Author Topic: Detecting very low power motion sensors  (Read 8839 times)

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Offline glradioTopic starter

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Re: Detecting very low power motion sensors
« Reply #25 on: April 23, 2024, 11:18:59 am »
I did some searching and couldn't find any information about commercial alarm sensors designed to be hidden in a wall.

There are probably no microwave motion sensors designed to be hidden in a wall, but there is nothing to prevent putting them there , since radio waves have the ability to pass through walls.

In fact, several microwave detectors need to be calibrated to avoid generating false alarms: if the sensor power is too high, detection may occur in the room adjacent to the one in which the sensor is placed ...


if so they may just use the power line to send signals to the controller, so no RF signalling you can detect

Microwave motion sensors always emit a radio source, then the alarm can be triggered either by cable or by radio signal to the central ...
 

Offline LaserSteve

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Re: Detecting very low power motion sensors
« Reply #26 on: April 23, 2024, 11:54:57 pm »
One of the problems with passive cavities is you may need a swept frequency source and a return loss bridge on a horn antenna to find them.  Unless carefully compensated, the resonant frequency of an open ended cavity drifts considerably in use.  near Field Body presence will have some semi-serious   effects as well.  A  SA with a low sweep rate is not a great choice here for finding these, even with a tracking generator output.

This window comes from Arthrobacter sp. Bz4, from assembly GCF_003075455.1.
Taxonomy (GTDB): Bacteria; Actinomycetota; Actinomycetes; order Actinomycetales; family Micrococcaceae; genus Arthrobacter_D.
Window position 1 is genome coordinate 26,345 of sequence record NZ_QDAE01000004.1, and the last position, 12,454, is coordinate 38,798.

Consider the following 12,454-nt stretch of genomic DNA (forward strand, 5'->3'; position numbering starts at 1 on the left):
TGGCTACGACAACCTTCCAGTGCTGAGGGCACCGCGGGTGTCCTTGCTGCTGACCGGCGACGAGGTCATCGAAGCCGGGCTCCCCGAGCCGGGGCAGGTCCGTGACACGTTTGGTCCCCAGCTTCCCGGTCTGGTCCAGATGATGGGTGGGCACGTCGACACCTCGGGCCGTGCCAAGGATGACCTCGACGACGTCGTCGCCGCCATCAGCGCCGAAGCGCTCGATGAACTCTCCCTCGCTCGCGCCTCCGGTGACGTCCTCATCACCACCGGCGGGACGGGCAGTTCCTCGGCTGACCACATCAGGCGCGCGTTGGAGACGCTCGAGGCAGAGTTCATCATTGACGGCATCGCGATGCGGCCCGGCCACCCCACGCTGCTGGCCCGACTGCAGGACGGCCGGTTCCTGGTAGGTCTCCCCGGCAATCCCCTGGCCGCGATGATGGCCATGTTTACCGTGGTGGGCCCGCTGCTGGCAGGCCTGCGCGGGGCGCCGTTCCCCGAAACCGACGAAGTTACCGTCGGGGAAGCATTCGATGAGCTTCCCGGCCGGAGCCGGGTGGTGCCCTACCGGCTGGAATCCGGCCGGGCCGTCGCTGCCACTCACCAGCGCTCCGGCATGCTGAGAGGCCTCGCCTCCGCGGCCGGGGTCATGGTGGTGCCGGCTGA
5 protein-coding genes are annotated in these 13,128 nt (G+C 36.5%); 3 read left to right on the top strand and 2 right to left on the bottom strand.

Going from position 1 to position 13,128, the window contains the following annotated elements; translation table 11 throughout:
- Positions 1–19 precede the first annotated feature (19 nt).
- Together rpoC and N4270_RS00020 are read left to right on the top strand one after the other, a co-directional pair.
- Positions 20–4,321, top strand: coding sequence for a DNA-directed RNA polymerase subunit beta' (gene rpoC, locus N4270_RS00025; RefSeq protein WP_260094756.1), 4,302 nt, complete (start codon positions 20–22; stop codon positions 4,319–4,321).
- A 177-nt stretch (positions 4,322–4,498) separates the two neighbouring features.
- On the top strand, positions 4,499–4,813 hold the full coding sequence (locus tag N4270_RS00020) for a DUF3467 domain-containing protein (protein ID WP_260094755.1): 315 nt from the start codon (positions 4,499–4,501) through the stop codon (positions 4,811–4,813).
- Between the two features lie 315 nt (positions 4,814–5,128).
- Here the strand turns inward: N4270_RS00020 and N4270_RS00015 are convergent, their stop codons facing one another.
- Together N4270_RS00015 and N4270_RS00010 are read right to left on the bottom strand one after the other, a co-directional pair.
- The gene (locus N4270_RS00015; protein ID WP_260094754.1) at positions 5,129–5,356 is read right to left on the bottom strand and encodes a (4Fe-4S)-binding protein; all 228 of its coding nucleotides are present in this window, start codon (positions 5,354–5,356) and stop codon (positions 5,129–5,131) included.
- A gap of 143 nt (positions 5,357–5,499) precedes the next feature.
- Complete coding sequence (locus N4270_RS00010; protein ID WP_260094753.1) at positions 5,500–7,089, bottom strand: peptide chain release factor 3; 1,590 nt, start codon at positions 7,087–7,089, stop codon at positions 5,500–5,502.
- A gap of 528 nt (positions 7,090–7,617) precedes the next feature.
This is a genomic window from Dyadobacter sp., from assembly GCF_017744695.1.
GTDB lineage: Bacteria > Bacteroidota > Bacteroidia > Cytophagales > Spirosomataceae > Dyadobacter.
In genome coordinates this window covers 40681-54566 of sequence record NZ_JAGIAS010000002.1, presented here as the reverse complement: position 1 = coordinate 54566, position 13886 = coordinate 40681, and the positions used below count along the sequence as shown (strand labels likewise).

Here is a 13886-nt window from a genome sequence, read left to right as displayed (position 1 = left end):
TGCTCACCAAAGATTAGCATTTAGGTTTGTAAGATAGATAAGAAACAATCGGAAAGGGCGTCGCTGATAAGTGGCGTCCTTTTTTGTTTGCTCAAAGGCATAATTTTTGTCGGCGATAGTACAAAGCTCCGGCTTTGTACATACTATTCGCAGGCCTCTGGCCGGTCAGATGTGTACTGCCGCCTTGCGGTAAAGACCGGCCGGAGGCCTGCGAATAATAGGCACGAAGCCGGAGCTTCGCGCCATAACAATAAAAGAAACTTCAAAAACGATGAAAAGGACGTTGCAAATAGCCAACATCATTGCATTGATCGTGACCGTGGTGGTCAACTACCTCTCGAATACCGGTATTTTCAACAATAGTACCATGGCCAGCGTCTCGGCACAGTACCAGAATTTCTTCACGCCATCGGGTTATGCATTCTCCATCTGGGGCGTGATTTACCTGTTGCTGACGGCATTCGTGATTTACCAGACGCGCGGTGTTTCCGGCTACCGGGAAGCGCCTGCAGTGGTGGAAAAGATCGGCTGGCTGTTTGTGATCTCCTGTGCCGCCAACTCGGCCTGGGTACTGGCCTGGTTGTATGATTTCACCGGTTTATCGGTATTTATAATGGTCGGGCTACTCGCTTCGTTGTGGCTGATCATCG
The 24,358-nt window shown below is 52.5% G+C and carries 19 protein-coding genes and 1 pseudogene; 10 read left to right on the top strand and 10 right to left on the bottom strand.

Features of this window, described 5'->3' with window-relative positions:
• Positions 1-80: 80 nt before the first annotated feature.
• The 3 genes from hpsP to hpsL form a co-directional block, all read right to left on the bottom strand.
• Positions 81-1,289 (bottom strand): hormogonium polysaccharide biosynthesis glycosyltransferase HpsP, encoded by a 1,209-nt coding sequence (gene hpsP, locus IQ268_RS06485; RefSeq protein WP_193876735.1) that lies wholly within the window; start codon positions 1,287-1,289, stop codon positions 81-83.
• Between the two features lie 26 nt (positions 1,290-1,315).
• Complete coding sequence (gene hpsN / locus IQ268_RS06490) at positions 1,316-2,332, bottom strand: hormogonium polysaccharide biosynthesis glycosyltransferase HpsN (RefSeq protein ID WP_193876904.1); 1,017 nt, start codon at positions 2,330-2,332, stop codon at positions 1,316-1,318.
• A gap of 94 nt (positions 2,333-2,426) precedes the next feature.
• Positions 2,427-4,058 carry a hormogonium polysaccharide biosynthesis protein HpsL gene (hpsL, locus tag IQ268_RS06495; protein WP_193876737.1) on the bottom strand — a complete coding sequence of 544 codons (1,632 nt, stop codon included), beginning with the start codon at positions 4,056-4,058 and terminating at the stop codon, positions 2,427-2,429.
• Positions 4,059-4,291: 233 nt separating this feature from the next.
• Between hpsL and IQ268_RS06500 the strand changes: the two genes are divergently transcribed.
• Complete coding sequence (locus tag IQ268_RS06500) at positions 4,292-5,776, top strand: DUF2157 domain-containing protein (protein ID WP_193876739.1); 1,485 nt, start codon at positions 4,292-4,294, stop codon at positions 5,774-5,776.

The real way used to find them is a TSCM trick using some specialized gear and a narrow modulation or harmonic mixing technique.  A TSCM specialist would not bat an eyelash over buying a 40,000$ or 100,000$ Spec An with IF and Tracking Generator Ports.   Don't ask me in a PM, the answer is NO.

You have a web link for the widget in question?   This sounds wayyyy too much like a "Great Seal" device, unless it is some tiny self mixing PCB.  Ebay/Amazon searches would reveal many short range motion detectors and their rough frequency, which will drift because the self mixing method is somewhat independent due to direct conversion IFs. Method used for the in wall device will be highly dependent on installers  budget and the customer's whims / skillset. 

Steve
« Last Edit: April 24, 2024, 12:14:35 am by LaserSteve »
"What the devil kind of Engineer are thou, that canst not slay a hedgehog with your naked arse?"
 

Offline LaserSteve

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Re: Detecting very low power motion sensors
« Reply #27 on: April 24, 2024, 12:17:15 am »
At point blank ranges you would use broadband horn antenna sets or for hobby use, a set of Log Periodic antennas  by a fellow named  WA5VJB :

https://www.wa5vjb.com/products1.html

Waveguide beyond cutoff issues and Horn  bandwidths  are outside the scope of my post. 

This can be a very tricky problem, especially if FMCW or other modulations are used.

You may need to search up to the millimeter wave bands, and that gets tricky.

Steve

« Last Edit: April 24, 2024, 12:21:09 am by LaserSteve »
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Offline glradioTopic starter

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Re: Detecting very low power motion sensors
« Reply #28 on: April 24, 2024, 04:43:04 pm »
As stated prior, look around at 10.525GHz X-Band and if not then it may be Ku band at 24GHz. X-band can penetrate cinderblocks ...

Yeah my guess would be above the frequency the tinySA can see.  Typical frequencies for proximity radar are 10.525 GHz, 24 GHz and 77 GHz.  10 GHz is possible with a slightly higher end SDR like the SignalHound.  For the higher frequencies you are going to have to work harder or pay a lot more or both.

TinySA Ultra can detect motion sensor frequencies around 10 GHz, in these examples (see link 1 , 2 , , 4), however, the sensor is in direct contact with the spectrum analyzer.